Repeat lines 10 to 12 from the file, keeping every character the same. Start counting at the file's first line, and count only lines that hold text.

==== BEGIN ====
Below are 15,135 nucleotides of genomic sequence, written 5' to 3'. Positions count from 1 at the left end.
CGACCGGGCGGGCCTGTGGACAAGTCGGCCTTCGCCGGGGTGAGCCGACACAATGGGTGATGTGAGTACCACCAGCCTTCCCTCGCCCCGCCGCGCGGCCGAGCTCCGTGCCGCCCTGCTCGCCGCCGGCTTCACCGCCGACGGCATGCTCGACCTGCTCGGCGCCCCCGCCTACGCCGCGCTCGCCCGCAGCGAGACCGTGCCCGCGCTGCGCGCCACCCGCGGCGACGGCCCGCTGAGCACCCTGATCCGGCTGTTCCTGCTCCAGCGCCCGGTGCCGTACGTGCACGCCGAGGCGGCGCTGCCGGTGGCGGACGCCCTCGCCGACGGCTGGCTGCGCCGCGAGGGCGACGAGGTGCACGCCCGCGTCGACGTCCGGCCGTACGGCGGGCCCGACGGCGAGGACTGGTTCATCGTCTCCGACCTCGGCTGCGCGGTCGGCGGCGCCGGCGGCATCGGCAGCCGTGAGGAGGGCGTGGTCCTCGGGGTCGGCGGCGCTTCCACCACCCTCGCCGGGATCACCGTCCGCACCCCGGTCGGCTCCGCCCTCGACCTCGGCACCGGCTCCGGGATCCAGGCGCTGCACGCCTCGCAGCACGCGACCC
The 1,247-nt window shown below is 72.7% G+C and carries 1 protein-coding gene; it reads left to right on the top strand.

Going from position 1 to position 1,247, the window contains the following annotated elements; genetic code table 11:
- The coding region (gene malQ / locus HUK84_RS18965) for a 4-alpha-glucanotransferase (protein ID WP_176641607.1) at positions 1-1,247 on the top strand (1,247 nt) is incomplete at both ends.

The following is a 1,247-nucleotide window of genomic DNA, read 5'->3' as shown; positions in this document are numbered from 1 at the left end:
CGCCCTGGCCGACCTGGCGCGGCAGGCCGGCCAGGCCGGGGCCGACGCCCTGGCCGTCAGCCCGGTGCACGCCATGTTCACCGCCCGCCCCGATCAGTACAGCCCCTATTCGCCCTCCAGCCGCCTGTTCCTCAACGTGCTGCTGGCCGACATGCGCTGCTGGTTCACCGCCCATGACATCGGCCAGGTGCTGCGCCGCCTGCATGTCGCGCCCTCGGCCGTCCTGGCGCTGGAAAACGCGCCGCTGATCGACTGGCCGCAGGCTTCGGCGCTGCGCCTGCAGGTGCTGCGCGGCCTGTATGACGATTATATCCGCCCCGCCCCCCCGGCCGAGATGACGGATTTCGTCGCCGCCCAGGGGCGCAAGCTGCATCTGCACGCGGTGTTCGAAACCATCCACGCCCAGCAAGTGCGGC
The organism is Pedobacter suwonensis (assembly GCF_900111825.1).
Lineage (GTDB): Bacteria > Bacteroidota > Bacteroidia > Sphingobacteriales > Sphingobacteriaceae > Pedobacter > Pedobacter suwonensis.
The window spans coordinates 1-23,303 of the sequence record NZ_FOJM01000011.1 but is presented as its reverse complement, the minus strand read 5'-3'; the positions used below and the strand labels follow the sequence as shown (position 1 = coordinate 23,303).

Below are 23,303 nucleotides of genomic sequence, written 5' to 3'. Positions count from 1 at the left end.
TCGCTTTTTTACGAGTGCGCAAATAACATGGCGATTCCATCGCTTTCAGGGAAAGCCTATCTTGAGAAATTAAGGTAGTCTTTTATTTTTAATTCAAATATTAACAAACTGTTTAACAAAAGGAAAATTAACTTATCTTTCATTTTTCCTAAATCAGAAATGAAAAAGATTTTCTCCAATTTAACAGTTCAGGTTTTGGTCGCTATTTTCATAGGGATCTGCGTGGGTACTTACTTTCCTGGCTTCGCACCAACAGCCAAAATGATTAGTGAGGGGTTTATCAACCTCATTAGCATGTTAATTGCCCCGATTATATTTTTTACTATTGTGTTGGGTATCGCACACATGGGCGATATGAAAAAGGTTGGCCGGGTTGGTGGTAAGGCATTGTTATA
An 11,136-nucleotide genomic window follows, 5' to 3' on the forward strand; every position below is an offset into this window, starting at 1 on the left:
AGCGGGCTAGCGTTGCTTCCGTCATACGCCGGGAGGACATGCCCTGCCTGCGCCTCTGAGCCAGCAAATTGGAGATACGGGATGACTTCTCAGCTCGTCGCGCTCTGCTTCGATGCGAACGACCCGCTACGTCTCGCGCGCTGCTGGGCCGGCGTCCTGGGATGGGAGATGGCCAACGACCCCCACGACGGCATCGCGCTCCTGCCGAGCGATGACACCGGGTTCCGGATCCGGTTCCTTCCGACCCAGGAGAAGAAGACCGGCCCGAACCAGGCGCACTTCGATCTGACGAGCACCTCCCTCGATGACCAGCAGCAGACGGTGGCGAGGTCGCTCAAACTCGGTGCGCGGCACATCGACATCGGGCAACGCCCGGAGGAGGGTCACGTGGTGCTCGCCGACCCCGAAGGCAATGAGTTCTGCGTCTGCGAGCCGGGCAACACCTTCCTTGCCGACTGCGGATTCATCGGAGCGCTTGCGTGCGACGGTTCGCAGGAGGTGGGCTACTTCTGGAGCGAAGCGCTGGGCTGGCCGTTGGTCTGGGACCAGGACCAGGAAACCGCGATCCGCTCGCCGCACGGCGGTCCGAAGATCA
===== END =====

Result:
The window spans coordinates 1-23,303 of the sequence record NZ_FOJM01000011.1 but is presented as its reverse complement, the minus strand read 5'-3'; the positions used below and the strand labels follow the sequence as shown (position 1 = coordinate 23,303).

Below are 23,303 nucleotides of genomic sequence, written 5' to 3'. Positions count from 1 at the left end.
TCGCTTTTTTACGAGTGCGCAAATAACATGGCGATTCCATCGCTTTCAGGGAAAGCCTATCTTGAGAAATTAAGGTAGTCTTTTATTTTTAATTCAAATATTAACAAACTGTTTAACAAAAGGAAAATTAACTTATCTTTCATTTTTCCTAAATCAGAAATGAAAAAGATTTTCTCCAATTTAACAGTTCAGGTTTTGGTCGCTATTTTCATAGGGATCTGCGTGGGTACTTACTTTCCTGGCTTCGCACCAACAGCCAAAATGATTAGTGAGGGGTTTATCAACCTCATTAGCATGTTAATTGCCCCGATTATATTTTTTACTATTGTGTTGGGTATCGCACACATGGGCGATATGAAAAAGGTTGGCCGGGTTGGTGGTAAGGCATTGTTATA